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Rescuing 41 starving horses

 

Woodside resident and equestrian Gladys Martines, a longtime friend of horses, is seeking donations locally to help defray the costs of the recent rescue of 41 starving horses from a Northern California pasture.

At her 32-acre ranch in Penn Valley in Nevada County northeast of Sacramento, Ms. Martines will be hosting a fundraising event on Saturday, March 14. The proceeds would help fund and reimburse an animal shelter in Nevada County and a horse sanctuary in Butte County for the costs of rescuing, feeding and caring for the horses.

About half the rescued horses have already been adopted from the Horse Plus Humane Society sanctuary, said Cheryl Wicks, founder and director of the Sammie's Friends animal shelter in Grass Valley.

Two of the horses had severe injuries and have been euthanized, Ms. Wicks said. The injuries may have come from fighting with other horses while living unattended in the pasture.

Tickets for the fundraising event are $20 in advance and $23 at the door. The day includes an afternoon concert with country music artist Lacy J. Dalton and the band Robby James and the Streets of Bakersfield.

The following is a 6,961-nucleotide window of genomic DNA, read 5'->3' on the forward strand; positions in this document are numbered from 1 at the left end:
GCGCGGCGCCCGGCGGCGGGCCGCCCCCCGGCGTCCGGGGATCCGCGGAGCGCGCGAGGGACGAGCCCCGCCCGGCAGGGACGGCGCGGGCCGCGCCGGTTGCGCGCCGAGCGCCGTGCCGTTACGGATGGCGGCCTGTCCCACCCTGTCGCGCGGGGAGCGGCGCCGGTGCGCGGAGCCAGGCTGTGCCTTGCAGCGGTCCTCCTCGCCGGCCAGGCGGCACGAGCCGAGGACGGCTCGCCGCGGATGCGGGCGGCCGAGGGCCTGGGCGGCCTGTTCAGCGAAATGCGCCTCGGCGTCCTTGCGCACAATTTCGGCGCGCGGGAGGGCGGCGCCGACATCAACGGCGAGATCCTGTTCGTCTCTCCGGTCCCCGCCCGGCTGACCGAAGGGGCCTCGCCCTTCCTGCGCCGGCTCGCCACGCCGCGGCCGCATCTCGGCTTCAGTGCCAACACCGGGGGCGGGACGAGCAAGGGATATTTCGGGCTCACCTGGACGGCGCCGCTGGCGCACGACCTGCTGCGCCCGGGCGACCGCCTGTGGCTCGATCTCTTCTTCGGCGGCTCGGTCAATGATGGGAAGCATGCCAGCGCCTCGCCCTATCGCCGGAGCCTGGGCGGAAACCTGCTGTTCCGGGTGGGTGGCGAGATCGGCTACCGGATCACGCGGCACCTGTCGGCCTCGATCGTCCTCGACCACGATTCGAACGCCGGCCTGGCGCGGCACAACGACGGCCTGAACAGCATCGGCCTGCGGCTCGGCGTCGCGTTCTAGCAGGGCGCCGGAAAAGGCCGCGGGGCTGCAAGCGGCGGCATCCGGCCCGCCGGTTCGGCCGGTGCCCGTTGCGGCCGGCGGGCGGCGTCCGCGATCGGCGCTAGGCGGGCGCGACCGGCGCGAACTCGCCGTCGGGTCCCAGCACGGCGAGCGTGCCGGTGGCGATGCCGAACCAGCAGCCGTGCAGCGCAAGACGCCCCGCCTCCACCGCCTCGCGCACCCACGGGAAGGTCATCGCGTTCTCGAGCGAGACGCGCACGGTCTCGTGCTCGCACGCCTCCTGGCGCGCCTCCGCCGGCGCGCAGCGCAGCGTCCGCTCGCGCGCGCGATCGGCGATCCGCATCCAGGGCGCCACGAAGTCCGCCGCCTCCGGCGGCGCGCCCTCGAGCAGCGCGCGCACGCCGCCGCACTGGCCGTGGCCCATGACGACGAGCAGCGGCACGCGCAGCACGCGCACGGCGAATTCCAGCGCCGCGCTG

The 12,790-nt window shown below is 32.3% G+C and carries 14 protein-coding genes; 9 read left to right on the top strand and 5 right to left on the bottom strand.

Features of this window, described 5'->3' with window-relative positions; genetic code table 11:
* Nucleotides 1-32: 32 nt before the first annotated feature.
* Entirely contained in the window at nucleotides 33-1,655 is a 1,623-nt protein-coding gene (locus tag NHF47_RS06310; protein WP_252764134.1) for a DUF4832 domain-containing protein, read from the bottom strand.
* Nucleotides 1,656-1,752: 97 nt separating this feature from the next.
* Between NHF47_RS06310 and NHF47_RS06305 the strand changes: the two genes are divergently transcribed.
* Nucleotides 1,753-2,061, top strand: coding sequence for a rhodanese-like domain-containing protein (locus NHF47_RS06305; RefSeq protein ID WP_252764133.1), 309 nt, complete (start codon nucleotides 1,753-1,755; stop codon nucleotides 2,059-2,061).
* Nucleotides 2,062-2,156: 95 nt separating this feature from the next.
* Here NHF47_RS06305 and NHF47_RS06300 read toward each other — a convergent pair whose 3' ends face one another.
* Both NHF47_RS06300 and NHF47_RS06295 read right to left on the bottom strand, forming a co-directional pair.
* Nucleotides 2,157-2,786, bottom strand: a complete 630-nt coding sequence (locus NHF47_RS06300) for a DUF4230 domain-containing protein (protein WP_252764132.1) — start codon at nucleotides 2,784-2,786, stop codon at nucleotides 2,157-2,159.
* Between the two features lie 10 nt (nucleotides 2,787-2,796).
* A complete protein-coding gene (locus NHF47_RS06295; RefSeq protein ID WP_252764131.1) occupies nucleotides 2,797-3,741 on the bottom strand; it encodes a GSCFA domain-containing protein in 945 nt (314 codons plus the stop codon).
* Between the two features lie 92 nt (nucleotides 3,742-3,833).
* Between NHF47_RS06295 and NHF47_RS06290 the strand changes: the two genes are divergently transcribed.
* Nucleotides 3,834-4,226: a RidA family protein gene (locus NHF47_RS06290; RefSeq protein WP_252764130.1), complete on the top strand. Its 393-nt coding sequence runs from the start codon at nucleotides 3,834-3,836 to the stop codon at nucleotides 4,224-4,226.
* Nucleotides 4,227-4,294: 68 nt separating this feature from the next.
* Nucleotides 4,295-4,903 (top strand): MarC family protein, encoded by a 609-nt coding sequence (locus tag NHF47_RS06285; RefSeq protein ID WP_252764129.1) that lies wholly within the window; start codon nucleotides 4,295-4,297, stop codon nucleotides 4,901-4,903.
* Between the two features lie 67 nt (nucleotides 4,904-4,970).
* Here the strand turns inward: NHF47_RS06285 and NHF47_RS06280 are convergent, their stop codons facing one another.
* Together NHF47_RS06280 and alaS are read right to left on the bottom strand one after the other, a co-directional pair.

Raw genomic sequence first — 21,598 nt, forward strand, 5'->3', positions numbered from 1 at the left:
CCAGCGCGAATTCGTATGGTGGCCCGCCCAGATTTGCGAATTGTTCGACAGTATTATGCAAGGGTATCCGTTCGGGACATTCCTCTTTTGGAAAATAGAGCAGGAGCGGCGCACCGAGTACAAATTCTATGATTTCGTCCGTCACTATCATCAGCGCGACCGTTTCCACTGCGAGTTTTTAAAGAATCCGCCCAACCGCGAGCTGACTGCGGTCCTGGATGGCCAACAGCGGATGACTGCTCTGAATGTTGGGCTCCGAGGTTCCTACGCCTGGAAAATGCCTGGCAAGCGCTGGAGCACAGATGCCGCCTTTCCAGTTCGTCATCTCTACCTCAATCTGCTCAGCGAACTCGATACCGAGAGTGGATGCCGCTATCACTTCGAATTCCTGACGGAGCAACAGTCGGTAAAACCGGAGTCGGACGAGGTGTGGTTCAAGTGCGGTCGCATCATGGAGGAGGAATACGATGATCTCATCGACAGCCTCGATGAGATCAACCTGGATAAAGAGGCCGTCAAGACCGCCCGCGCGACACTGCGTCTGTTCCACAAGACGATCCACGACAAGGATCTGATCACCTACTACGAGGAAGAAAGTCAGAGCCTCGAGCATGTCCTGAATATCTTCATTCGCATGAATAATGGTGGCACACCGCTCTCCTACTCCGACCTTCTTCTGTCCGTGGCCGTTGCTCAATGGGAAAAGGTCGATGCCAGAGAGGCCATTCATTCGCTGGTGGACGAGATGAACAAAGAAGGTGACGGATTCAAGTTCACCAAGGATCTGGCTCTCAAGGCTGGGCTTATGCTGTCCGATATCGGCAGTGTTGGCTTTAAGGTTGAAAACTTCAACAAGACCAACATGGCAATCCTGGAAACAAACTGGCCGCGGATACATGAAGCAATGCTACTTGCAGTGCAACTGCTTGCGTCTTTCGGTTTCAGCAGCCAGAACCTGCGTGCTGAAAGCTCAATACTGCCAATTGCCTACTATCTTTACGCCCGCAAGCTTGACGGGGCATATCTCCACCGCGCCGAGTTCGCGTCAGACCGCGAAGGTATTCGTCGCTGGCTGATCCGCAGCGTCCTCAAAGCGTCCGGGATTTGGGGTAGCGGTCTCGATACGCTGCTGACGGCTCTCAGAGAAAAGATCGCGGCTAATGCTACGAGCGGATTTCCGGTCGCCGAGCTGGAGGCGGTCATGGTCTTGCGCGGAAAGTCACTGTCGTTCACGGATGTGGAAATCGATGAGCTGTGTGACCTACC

Go to sammiesfriends.org for details and to buy tickets online.

Donations can be made online, by check and by phone. Call 530-471-5041 or write to Sammie's Friends at 14647 McCourtney Road, Grass Valley, CA 95949.

The horses

Officers from Nevada County Animal Control seized the horses from a pasture on Swanson Ravine road in early January after learning of their plight, Ms. Wicks said.

The roundup, which started in the early morning and extended into the night, was arduous, according to a Jan. 15 story in The Union, a Grass Valley-based newspaper. The horses had become semi-wild and many ran off when volunteers attempted to corral them for transport in trailers.

Animal shelter employees and volunteers with horse trailers helped in the rescue, The Union story said.

The herd included 26 stallions, 14 mares and one gelding. The stallions have been gelded, Ms. Wicks said. Costs to care and feed the animals run from $130 to $150 a day, she said.

Ms. Martines said she learned of the situation when a friend invited her to a meeting about raising money to pay for the horses' upkeep.

The Mounted Patrol of San Mateo County, a men's equestrian association with headquarters in Woodside, recognized Ms. Martines four years ago, naming her the Outstanding Horseperson-Citizen of 2010.

Patrol member and former Horseperson award winner Bill Wraith said at the time that the Patrol was "deeply honored" to present the award to Ms. Martines "for her tireless, lasting contributions to our community for over 50 years, totally dedicated to improving and preserving our county's horse culture, trails and stabling."

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